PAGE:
These lovely batts smacked me right down. Beautiful suri alpaca, merino, silk and nylon. And they fought me every step of the way. Lumpity, slubbity, thickity and thinnity. I never got a grasp on a good drafting method and I fiddled constantly. I really despaired of the finished yarn, until I set the twist. A bit of a soak, and a good couple of thwacks against the tub, and it's actually something approaching yarn:
Then, stablize the dowel by drilling some pilot holes through the supports and into the dowel on either end, then some small screws. If your cheapo shelf's dowel is firmly affixed and doesn't rotate, then you can skip this step.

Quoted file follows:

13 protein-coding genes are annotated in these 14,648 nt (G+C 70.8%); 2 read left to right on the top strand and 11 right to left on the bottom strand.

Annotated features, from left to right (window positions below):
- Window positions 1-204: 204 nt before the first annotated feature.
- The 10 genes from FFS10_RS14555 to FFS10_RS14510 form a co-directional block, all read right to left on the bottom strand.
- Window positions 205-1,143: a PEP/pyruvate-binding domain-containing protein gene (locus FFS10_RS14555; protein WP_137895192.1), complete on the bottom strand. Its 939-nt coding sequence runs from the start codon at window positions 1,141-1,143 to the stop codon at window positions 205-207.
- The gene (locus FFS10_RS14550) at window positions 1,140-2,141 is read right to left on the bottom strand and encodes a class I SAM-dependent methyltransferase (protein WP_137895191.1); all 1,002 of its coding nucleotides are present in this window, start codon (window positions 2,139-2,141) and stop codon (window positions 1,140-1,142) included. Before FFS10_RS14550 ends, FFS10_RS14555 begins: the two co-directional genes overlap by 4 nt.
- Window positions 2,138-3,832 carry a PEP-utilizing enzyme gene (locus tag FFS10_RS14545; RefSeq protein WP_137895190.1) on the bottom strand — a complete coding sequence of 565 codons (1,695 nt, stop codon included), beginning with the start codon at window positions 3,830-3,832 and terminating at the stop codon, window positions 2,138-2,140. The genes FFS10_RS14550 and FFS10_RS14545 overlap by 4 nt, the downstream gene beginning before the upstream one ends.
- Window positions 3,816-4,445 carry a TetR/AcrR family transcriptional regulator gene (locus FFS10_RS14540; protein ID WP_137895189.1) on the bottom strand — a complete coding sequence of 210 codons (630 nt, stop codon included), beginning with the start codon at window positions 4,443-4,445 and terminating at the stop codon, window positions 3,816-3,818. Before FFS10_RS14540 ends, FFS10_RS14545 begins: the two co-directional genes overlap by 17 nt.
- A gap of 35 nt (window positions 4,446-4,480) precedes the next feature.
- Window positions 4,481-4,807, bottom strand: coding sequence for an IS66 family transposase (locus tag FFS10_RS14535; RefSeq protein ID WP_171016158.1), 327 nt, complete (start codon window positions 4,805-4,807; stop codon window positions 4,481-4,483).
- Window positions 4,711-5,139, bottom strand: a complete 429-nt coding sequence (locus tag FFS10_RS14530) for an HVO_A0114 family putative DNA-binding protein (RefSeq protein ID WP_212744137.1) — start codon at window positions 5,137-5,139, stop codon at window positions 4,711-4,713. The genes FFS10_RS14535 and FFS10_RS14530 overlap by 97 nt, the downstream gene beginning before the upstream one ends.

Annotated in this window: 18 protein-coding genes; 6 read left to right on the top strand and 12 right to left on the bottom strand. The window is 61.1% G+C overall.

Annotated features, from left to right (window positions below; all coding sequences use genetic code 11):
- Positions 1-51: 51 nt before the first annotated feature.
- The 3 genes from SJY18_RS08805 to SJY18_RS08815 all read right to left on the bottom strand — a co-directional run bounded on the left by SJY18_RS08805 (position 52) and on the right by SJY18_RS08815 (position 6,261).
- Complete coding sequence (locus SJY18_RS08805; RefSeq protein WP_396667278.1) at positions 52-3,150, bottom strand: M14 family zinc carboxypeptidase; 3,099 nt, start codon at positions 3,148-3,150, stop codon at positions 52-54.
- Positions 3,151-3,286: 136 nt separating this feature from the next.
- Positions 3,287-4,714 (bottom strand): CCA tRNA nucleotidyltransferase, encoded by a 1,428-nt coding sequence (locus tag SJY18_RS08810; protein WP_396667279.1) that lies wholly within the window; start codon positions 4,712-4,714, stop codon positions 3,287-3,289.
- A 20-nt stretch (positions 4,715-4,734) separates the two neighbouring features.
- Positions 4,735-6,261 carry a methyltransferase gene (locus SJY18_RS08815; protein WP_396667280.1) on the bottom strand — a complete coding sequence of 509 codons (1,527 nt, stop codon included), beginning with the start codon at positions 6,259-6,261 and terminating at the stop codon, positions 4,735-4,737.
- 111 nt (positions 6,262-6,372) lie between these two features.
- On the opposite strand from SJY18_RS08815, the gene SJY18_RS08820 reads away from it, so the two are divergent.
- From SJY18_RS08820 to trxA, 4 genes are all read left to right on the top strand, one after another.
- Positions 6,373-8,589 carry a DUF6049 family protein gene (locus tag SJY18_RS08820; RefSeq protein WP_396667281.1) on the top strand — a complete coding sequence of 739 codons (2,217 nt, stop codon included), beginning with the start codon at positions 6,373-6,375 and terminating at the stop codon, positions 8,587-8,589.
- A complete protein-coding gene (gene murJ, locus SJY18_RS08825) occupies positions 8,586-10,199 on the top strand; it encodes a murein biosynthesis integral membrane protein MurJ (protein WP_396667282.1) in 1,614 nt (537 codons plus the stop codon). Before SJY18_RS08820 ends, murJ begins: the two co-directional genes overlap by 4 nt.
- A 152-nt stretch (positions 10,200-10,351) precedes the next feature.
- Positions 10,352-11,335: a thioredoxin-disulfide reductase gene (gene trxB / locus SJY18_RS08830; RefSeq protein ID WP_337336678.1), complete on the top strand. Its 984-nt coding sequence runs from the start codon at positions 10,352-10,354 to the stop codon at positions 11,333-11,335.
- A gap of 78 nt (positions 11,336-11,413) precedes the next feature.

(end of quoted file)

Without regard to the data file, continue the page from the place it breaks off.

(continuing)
Finally, drill holes just above the dowel on either side and sand or file the inside smooth. You don't want these holes to be too huge or too far up because you need for the yarn to go through the yarn meter at the same level as the track on the meter, or slightly below. Make sure you have it well sanded to prevent snagging your yarn. I use my orifice hook to thread the yarn through the holes, alternately, you could saw some slots for easier yarn threading.Voila! Your very own $17 yarn meter! Last time I looked, yarn meters were $50 in the knitting catalogs, and it's the exact same fishing line counter! For extra stability, I like to clamp this on my counter with some cheapo C-clamps I got at the dollar store. Oh, and don't forget to divide by 3. It counts feet, not yards.